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29 November 2023

Co-op movement drives Iran's agri growth

Iran needs about 10 million tonnes of wheat per year and produces only four million tonnes per year. (AFP)

By VM Sathish

Iran's agricultural sector has witnessed tremendous growth over the past three decades, but the country's dependence on food imports have increased because of poor harvest due to bad weather conditions, said M Mirzei, Deputy Managing Director, the Central Union of Rural and Agricultural Cooperatives of Iran.

The cooperative movement in Iran is helping 25 million people – five million Iranian farmers and their family members who are keen to expand their exports to the region.

Mirzei said the cooperative movement has been helping farmers to improve the country's farm sector and food security.

"We have been encouraging barter deals with the farmers. In exchange for the farm products like fruits, vegetables or rice, we sell them fertilisers, pesticides, farm implements. The government supports farmers through fertiliser subsidy and it is distributed through the cooperative network."

The Cooperative Union has 31 main branches in the main Iranian provinces and 300 branches around the country. The head office is in Tehran.

Talking to Emirates Business during a visit to Dubai seeking new markets for Iranian agricultural exports, Mirzei said Iranian farmers faced a tough time last year because of bad weather conditions.

Iranian fruits, vegetables, dry fruits and saffron are regularly exported to the UAE and other GCC countries.

"Agricultural production in 2007 fell by 30 per cent causing a sharp increase in the price of food, especially wheat, rice and barley for which Iran is still dependent on imports. Rice production is only 2.5 million tonnes per year and we import rice from India and other Asian countries. Wheat barley, corn, fruits, grapes, apples and dates are produced by member cooperatives. Iran needs about 10 million tonnes of wheat per year and produces only four million tonnes per year."

Wheat is a main staple food in Iran needed for bread and other food items. "Four years ago, Iran did not need food imports now we want four million tonnes and import about 800,000 tonnes. In the case of rice, we produce 20 per cent of the requirement and 80 per cent is imported."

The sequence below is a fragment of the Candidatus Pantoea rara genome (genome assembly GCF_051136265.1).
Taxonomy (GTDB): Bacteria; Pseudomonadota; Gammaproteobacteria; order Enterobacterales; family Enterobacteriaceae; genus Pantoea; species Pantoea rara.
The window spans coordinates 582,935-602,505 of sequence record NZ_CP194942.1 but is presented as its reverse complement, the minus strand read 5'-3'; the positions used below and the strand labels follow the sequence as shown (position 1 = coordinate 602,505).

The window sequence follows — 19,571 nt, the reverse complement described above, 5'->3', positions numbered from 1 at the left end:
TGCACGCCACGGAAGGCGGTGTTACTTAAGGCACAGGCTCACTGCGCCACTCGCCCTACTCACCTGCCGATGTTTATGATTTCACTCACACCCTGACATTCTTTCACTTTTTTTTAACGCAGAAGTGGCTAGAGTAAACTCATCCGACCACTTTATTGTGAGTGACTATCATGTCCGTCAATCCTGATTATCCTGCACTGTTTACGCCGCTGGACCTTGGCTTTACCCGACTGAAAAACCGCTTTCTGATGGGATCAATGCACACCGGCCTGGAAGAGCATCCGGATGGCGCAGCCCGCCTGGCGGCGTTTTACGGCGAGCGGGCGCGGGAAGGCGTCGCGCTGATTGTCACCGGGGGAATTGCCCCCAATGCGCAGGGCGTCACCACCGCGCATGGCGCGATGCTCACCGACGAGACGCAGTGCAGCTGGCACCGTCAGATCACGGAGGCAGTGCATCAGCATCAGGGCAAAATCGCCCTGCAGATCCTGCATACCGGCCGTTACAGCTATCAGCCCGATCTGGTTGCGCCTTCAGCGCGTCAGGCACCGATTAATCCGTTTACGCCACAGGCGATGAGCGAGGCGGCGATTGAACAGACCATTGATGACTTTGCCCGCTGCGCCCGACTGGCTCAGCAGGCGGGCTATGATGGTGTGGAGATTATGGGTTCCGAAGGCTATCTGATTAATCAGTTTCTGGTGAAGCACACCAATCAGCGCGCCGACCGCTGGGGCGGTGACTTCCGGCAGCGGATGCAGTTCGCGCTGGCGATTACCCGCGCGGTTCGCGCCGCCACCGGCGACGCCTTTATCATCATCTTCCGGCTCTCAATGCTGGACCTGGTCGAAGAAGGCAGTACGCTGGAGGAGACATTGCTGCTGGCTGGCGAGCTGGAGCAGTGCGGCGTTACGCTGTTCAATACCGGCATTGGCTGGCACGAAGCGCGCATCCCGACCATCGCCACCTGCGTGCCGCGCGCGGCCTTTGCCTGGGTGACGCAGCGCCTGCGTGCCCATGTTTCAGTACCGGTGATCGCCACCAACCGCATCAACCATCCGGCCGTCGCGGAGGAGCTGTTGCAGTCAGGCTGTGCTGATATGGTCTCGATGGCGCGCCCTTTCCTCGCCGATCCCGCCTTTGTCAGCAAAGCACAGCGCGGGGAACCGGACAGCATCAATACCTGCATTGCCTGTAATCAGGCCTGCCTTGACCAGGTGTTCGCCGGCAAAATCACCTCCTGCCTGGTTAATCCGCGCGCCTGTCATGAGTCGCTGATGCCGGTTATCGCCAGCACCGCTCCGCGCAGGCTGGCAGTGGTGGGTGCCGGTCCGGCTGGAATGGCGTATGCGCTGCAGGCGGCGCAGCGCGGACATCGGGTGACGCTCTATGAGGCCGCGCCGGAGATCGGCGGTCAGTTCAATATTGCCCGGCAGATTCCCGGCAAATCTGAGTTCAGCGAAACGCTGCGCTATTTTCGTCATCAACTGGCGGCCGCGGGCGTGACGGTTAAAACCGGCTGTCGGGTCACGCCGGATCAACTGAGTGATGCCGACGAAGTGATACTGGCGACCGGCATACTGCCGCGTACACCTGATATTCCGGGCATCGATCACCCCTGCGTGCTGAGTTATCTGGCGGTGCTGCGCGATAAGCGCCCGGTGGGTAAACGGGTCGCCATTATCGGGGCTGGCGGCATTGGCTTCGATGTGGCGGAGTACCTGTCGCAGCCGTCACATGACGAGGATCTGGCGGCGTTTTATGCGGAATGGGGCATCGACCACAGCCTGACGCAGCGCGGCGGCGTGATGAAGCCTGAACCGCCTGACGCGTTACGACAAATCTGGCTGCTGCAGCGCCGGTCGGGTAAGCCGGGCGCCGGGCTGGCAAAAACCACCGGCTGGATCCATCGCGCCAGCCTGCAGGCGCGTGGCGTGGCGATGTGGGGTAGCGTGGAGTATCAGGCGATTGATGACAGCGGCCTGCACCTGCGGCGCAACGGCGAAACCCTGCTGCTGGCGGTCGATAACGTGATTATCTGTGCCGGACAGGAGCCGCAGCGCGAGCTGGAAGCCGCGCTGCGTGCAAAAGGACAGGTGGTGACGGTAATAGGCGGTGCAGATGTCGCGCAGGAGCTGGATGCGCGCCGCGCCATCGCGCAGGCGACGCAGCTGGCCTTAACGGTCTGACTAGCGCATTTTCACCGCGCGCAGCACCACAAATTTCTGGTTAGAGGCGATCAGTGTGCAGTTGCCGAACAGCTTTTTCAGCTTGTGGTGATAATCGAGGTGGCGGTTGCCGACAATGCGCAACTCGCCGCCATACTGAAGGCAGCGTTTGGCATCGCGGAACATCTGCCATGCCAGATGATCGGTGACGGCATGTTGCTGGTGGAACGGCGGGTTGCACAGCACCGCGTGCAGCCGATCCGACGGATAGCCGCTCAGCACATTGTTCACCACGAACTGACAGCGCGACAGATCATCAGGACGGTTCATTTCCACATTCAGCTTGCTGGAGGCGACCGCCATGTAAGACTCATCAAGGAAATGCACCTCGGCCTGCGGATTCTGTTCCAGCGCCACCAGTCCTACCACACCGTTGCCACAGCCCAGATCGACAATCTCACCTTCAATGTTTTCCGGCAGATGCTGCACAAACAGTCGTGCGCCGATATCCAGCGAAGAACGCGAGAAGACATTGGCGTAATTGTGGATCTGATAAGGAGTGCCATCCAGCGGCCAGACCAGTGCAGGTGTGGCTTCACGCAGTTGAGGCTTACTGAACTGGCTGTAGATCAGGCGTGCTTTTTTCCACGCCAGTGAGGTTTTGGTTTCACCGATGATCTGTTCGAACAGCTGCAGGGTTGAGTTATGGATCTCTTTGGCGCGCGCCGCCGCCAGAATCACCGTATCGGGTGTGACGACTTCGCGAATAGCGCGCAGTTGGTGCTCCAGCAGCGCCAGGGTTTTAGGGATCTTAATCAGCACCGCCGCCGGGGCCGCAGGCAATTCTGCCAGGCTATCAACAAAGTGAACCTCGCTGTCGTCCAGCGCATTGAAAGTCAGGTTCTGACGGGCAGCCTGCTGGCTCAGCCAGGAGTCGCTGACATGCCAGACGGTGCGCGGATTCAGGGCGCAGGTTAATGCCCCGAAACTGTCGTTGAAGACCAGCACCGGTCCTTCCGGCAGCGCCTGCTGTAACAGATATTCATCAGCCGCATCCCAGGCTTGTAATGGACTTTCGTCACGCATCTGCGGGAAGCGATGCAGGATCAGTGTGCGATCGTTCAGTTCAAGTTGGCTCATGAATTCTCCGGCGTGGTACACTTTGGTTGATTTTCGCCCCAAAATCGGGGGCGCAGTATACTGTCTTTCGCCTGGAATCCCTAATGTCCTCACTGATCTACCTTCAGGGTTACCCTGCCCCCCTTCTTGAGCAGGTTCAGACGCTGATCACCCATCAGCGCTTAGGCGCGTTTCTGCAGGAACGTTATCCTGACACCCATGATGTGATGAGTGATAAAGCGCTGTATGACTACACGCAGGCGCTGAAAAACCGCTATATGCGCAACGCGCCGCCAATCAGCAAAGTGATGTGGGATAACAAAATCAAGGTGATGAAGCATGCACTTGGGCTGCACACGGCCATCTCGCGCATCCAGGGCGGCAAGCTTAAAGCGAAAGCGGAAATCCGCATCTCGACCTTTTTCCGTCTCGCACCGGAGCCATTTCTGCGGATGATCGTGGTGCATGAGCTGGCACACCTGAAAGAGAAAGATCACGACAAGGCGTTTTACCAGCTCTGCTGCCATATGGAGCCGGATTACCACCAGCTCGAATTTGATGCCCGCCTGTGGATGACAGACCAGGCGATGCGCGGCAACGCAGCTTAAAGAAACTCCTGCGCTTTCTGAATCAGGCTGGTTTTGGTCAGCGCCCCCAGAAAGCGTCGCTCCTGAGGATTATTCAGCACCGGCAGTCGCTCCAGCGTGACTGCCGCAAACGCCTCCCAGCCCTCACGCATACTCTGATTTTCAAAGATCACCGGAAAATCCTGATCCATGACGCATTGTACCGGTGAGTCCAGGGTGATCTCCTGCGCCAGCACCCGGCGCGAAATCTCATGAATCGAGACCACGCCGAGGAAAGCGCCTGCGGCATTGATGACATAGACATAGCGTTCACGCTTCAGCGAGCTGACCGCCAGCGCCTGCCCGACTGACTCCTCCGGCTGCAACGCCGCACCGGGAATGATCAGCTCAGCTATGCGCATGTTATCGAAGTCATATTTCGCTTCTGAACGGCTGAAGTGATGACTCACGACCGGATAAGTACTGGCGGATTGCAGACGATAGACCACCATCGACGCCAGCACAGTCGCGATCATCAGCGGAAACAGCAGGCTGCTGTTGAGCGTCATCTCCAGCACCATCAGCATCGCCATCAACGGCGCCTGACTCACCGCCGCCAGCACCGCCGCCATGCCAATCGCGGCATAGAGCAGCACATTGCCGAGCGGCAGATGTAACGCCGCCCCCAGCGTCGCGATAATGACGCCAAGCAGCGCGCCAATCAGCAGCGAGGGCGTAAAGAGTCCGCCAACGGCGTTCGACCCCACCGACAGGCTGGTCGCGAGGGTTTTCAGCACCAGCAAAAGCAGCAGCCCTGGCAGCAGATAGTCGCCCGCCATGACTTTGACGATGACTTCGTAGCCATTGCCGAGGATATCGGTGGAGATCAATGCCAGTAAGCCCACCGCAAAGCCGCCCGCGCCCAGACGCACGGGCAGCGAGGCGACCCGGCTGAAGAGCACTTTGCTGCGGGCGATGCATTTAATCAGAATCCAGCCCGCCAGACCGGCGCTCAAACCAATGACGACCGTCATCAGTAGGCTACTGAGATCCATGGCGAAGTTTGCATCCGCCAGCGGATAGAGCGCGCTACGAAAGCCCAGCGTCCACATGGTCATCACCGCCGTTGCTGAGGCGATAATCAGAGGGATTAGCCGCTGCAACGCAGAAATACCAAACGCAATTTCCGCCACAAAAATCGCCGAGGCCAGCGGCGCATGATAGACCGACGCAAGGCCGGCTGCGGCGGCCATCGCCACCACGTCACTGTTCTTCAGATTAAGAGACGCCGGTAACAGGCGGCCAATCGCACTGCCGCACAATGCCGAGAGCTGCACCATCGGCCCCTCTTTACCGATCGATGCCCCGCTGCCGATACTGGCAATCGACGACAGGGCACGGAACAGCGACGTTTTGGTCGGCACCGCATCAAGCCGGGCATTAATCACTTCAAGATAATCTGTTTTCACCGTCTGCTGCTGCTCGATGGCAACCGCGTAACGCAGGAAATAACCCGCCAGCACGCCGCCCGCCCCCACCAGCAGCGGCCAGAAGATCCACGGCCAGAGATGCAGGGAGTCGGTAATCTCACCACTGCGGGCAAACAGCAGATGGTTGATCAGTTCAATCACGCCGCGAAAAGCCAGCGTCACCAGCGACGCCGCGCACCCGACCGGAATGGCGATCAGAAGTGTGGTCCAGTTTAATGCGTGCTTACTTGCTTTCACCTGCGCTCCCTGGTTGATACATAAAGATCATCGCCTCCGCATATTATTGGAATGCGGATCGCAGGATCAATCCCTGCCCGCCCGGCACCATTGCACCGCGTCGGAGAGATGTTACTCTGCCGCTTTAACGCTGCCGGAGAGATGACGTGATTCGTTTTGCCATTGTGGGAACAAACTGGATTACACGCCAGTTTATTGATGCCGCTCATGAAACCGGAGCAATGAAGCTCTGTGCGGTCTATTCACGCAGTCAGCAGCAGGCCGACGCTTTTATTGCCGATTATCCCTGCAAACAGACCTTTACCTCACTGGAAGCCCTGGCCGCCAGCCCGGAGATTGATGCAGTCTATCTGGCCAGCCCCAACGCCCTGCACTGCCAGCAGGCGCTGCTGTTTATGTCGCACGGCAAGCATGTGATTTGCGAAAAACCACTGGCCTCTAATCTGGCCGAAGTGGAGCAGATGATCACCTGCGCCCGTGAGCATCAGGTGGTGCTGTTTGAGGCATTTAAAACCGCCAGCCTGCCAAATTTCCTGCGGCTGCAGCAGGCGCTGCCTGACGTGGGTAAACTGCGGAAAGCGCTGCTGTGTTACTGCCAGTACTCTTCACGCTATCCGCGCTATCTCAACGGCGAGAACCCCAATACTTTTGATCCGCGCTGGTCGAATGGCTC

According to Food and Agricultural Organisation (FAO), Iran's total demand for cereals in 2006 was 26.2 million tonnes and the country produced only 21.7 million tonnes.

The demand went up to 26.8 million tonnes in 2007 but production fell by 30 per cent. Rice export ban by India and other countries and depreciation of Iran currency affected rice price in Iran.

Mirzei said Iran has a virtual monopoly in saffron and the country is trying to increase saffron exports to the world through Dubai. "Iran produces about 200 tonnes of saffron worth around $100 million per year – more than 90 per cent of saffron produced in the world – and exported to many countries including the US and Europe."

While Arabs use saffron for preparing saffron tea and Arabic coffee, Indians use it for the preparation of Biryani.

The country is keen to increase saffron production and export and the cooperative union is encouraging more saffron cultivation. Saffron cultivation in Iran received a major set back this year because total production came down by 30 per cent to 140 million tonnes. Some European companies are allegedly saffron exported from Iran and selling with their brand names.

Mirzei said it is used widely in Europe – Italians and the Swiss use saffron for the preparation of a dish with rice called Risotto and Spaniards use saffron for the preparation of a dish called Paella.

Germans and the English use saffron for the preparation of saffron cake.

According to the FAO, Iran controls 80 per cent of the world market for saffron followed by Greece and India (five per cent each) and others (10 per cent).

Two years ago, fertiliser prices went up sharply, about three times because of global market situation. Now the prices are back to normal and Iran has started producing more fertilisers.

It has been difficult for farmers. Government support farmers in some crops mainly wheat, barley, corn and oil seeds.

"The farm sector has seven big cooperatives and ours is the biggest agricultural cooperative in Iran. Government support to farmers is through the cooperatives. We expect farm production will be better in 2009," Mirzei said.